• Tests & Quizzes tool: allows the creation of low stakes quizzes (pass/fail or a few points) that test knowledge or identify areas of improvement. The various question types include: audio response, hotspots, multiple choice, numeric value, fill-in-the-blank, short answer, and more.

Survey tools (use to get a quick idea of students’ prior knowledge or skills)

  • Google forms (free with gmail account): enables you to create surveys in a drag-and-drop manner. Includes check boxes, multiple choice, text boxes, and more.   Allows for some logic. *New feature: you can now create Quizzes with Google Forms!
  • Qualtrics (free with NYU account): sophisticated survey tool that has dozens of question types, data visualization, and logic scenarios.
Customized rubrics

  • This does not involve any specific tool, but is rather an approach to map learning goals to course and program objectives. We can work with you to create these rubrics in order to gauge student performance at the end of a course.

NYU Classes tools

  • Assignments tool: Students can submit final papers, etc. directly though the Assignments tool. Great for keeping track of submissions (no more getting lost in your email) and setting firm submission dates. You can also submit grades in Classes and students have instant access to feedback and grades.
  • Tests & Quizzes tool: allows the creation of higher stakes tests that test cumulative knowledge. The various question types include: audio response, hotspots, multiple choice, numeric value, fill-in-the-blank, short answer, and more. Please note that if you need a more robust way of confirming student identity, you will need something like iProctor (see below).

Security / Plagarism (these tools are meant to reduce the occurrence of plagarism or reduce cheating or identity swapping for online assignments):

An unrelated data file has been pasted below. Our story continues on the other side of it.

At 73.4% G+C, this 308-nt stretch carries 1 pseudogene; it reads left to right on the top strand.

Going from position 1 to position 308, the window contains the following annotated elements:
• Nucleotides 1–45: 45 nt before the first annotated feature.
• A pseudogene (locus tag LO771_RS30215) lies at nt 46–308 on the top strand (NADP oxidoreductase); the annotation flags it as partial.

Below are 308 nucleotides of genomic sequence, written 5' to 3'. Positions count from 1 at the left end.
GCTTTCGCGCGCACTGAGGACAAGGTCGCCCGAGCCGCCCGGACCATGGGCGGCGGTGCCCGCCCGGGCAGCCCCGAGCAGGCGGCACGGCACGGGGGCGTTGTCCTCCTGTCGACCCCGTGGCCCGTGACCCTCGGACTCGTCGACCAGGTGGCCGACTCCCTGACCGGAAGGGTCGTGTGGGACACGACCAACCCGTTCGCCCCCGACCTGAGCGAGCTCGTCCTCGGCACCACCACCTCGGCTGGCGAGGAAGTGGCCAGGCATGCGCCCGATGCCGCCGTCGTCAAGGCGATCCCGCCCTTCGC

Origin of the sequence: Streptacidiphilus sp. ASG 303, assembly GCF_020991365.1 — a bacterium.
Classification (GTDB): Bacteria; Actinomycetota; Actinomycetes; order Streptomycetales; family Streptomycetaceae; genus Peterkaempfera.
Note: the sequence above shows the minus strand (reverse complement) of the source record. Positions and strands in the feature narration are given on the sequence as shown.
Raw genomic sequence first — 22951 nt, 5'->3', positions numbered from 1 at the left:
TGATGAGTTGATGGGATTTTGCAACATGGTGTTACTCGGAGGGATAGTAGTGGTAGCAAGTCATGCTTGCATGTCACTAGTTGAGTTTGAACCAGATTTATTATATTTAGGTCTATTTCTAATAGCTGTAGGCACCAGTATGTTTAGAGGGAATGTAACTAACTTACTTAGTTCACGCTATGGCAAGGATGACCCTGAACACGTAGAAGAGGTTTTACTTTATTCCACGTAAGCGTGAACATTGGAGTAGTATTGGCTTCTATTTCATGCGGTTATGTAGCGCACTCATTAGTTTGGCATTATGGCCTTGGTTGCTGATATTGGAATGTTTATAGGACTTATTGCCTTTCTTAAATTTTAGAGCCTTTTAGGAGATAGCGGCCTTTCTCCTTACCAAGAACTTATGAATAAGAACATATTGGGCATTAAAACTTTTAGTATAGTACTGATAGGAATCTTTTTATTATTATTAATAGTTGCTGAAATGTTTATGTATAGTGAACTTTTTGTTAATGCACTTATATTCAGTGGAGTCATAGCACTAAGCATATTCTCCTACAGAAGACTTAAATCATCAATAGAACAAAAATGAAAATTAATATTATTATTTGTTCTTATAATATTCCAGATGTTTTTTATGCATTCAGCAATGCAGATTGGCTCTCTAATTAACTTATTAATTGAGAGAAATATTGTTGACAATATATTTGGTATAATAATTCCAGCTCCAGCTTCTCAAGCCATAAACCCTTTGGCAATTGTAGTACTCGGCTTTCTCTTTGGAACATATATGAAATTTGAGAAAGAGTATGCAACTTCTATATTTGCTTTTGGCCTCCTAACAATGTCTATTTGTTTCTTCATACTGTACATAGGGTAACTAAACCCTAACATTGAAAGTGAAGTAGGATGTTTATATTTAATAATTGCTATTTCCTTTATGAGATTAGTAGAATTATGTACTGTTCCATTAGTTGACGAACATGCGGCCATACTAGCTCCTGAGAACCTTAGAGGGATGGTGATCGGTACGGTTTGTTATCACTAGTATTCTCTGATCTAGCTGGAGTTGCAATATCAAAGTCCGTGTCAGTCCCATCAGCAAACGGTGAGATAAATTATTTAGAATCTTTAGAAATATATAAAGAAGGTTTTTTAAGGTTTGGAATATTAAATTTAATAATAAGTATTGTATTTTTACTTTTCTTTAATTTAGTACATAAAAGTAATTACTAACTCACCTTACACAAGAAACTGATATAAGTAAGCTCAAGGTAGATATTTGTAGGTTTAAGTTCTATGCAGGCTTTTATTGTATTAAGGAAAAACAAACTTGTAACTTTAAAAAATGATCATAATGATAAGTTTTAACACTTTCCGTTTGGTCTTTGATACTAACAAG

• Respondus (licensed product): robust testing software with enhanced security measures.
  • ProctorU (licensed product): can integrate with tests offered through NYU Classes. Students sign up for a free account and have a person remotely proctor the test. Suitable to high-stakes, online tests.
  • TurnItIn (integrated with NYU Classes): allows students to submit papers or text-based assignments and identifies areas of plagarism.
Customized rubrics

  • This does not involve any specific tool, but is rather an approach to guide students’ group participation according to specific benchmarks and parameters. We can work with you to create these metrics.

NYU Classes tools

Peer review feature in Assignments tool: NYU Classes now allows for peer reviewed assignments. You select the number of reviews, and the system randomly assigns reviews for each student. Only those who submit assignments will be assigned peer reviews.


Survey tools (use of survey tools to gauge student’s own and classmates’ performance during a group project)

  • Google forms (free with gmail account): enables you to create surveys in a drag-and-drop manner. Includes check boxes, multiple choice, text boxes, and more.   Allows for some logic.
  • Qualtrics (free with NYU account): sophisticated survey tool that has dozens of question types, data visualization, and logic scenarios.